blue, calm sea stretched the coasts of Algeria.

There was but one cloud to darken Pamela's happiness
during these days while she waited for Warrisden's telegram.
On the morning after she had arrived, the old euro' climbed
from the village to visit her. Almost Pamela's first question
was of M. Giraud.

" He is still here ? "

" Yes, he is still here," replied the cure ; but he pursed
up his lips and shook his head.

" I must send for him," said Pamela.

The cure said nothing. He was standing by the window,
and almost imperceptibly he shrugged his shoulders as


though he doubted her wisdom. In a moment Pamela was
at his side.

" What is it ? " she asked gently. " Tell me."

" Oh, mademoiselle, there is little to tell ! He is not the
schoolmaster you once knew. That is all. The wine shop
has made the difference — the wine shop and discontent. He
was always dissatisfied, you know. It is a pity."

" I am so sony," said Pamela, gravely, "so very sorry."

She was silent for a while, and greatly troubled by the
cure's news.

" Has he married ? " she asked.


" It would have been better if he had."

" No doubt, mademoiselle," said the cure, " but he has
not, and I think it is now too late."

Pamela did not send for M. Giraud. It seemed to her
that she could do no good even if at her request he came to
her. She would be going away in a few days. She would
only hurt him and put him to shame before her. She took
no step towards a renewal of their friendship, and though
she did not avoid him, she never came across him in her

For ten days she walked the old hill paths, and dreams
came to her with the sunlight. They gave her company in
the evenings, too, when she looked from her garden upon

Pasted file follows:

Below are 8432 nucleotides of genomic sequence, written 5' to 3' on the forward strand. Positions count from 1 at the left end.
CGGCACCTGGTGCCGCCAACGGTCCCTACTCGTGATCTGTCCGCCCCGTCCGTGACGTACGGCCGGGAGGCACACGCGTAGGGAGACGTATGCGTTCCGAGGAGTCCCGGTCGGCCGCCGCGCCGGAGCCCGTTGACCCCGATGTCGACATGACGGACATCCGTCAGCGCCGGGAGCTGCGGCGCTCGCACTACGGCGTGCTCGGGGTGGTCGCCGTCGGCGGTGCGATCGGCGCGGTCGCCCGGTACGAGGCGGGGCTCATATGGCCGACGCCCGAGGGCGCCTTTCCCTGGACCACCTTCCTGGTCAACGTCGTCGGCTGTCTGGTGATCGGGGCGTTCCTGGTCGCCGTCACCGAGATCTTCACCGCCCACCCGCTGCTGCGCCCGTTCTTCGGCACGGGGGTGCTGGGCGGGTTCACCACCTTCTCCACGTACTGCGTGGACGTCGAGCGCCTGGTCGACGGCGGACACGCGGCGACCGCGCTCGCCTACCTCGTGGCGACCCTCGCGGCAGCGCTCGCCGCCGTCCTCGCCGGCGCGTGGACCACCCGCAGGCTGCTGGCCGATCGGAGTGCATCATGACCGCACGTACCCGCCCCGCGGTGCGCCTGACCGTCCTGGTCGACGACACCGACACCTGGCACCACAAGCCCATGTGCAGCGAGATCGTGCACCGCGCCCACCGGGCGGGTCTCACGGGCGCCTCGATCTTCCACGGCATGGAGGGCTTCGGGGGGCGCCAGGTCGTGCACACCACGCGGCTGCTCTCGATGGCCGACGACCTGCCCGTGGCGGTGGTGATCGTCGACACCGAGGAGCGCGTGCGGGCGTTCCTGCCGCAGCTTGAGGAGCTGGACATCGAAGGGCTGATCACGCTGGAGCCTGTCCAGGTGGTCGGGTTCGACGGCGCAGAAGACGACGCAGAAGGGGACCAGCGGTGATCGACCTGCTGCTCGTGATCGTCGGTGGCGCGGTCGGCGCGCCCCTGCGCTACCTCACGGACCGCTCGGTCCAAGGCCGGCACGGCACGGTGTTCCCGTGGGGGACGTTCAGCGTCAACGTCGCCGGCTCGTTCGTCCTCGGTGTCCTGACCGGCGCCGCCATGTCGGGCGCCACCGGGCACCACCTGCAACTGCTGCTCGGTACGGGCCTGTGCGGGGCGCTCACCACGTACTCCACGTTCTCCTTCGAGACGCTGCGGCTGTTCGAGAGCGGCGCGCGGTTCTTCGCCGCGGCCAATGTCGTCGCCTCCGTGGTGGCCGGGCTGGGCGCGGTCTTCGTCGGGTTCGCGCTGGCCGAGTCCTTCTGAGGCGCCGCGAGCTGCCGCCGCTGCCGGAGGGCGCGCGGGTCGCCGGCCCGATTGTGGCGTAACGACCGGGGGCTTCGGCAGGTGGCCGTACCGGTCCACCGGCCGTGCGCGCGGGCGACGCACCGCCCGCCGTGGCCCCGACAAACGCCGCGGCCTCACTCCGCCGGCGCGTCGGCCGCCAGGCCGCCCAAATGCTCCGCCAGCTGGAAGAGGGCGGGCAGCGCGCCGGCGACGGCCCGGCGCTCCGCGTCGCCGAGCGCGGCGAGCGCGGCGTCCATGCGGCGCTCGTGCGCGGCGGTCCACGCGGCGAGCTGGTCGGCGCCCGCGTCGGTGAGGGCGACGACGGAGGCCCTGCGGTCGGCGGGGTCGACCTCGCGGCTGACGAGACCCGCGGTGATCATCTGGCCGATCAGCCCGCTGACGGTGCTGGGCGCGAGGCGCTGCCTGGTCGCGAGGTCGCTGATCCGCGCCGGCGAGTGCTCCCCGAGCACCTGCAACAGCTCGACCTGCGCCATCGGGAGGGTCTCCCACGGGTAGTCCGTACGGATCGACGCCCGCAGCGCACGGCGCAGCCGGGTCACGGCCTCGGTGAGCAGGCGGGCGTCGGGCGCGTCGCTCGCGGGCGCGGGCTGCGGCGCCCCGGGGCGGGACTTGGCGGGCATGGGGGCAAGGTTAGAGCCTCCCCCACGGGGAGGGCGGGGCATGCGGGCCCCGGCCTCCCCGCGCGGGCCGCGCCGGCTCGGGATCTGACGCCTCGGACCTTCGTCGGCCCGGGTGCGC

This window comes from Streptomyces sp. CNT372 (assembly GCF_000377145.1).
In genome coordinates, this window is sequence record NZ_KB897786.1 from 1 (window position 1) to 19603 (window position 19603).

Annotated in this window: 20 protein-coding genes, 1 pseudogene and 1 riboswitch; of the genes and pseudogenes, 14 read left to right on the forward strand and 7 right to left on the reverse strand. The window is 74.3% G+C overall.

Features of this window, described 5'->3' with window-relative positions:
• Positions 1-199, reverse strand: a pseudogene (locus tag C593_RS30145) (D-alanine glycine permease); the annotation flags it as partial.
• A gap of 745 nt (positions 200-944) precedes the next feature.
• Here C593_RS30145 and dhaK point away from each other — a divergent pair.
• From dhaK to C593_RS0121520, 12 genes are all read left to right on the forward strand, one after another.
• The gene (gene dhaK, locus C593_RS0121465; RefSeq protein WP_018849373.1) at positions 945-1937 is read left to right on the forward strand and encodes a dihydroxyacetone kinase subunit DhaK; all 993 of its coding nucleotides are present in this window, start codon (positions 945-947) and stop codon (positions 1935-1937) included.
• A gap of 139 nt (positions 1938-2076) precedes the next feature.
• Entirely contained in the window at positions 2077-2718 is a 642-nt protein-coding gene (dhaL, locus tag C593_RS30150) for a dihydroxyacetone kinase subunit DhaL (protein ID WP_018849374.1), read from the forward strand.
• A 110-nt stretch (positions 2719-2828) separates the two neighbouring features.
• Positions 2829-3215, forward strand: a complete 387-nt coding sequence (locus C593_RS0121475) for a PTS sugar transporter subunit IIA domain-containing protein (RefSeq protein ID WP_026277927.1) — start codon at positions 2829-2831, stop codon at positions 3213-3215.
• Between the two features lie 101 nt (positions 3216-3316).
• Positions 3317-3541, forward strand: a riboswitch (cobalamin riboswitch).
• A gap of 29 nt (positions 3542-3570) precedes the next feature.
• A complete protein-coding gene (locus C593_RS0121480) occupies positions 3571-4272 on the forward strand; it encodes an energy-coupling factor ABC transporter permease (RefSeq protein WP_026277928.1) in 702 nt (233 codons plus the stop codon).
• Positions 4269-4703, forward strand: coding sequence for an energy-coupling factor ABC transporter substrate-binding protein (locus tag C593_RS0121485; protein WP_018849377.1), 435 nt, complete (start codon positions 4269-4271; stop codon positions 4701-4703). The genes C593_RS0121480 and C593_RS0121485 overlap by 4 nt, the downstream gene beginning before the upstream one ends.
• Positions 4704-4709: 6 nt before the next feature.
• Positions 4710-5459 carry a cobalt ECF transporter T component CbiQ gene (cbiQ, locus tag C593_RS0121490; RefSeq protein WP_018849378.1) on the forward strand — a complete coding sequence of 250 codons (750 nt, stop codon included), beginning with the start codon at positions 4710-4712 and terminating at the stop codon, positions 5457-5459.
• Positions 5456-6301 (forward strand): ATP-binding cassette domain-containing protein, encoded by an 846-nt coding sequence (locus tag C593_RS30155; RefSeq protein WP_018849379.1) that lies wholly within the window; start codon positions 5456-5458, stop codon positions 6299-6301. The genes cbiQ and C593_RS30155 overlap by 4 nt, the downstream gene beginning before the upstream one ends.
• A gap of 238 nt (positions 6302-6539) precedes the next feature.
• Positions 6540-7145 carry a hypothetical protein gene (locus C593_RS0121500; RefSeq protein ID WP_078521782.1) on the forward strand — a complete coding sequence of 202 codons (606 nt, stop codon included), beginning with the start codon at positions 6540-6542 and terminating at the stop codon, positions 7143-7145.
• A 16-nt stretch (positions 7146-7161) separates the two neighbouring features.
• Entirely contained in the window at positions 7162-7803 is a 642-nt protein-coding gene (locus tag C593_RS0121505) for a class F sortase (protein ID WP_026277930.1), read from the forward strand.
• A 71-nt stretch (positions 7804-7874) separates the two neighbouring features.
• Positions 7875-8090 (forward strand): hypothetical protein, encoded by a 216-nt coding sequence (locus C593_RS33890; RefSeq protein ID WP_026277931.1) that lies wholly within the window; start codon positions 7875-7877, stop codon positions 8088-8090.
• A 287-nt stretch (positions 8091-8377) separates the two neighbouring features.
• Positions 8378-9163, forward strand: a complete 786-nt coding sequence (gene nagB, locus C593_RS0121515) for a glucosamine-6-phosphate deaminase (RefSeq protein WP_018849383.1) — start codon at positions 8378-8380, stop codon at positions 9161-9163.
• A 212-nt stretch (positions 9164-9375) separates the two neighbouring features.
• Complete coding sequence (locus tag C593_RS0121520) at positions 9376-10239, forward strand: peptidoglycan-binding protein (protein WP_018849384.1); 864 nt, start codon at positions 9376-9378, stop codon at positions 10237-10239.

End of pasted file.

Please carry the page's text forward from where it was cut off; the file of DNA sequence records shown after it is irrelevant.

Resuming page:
the quiet sea and saw, away upon the right, the lights, like
great jewels, burning on the terrace of Monte Carlo. She
went down one morning on to that terrace, and, while seated
upon a bench, suddenly saw, at a little distance, the back of
a man which was familiar to her.

She was not sure, but she was chilled with apprehension.
She watched from behind her newspaper, and in a little while
she was sure, for the man turned and showed his face. It
was Lionel Callon. What was he doing here, she asked
herself ? And another question trod fast upon the heels of
the first. " Was he alone ? "


Gallon was alone on this morning, at all events. Pamela
saw him speak to one or two people, and then mount the
terrace steps towards the town. She gave him a little time,
and then, walking through the gardens, bought a visitors'
list at the kiosk in front of the Rooms. She found Callon's
name. He was the only visitor at a Reserve, on the
Corniche road, which was rather a restaurant than a hotel.
She searched through the list, fearing to find the name of
Millie Stretton under the heading of some other hotel. To
her relief it was not there. It was possible, of course, that
Callon was merely taking a holiday by himself. She wished
to believe that, and yet there was a fear speaking loudly at
her heart. " Suppose that Tony should return too late just
by a few days ! " She was still holding the paper in her
hands when she heard her name called, and, turning about,
saw some friends. She lunched with them at Ciro's, and
asked carelessly during luncheon —

" You have not seen Millie Stretton, I suppose ? "

" No," they all replied. And one asked, " Is she
expected ? "

" I don't know whether she will come or not," Pamela
replied. " I asked her to come with me, but she could not do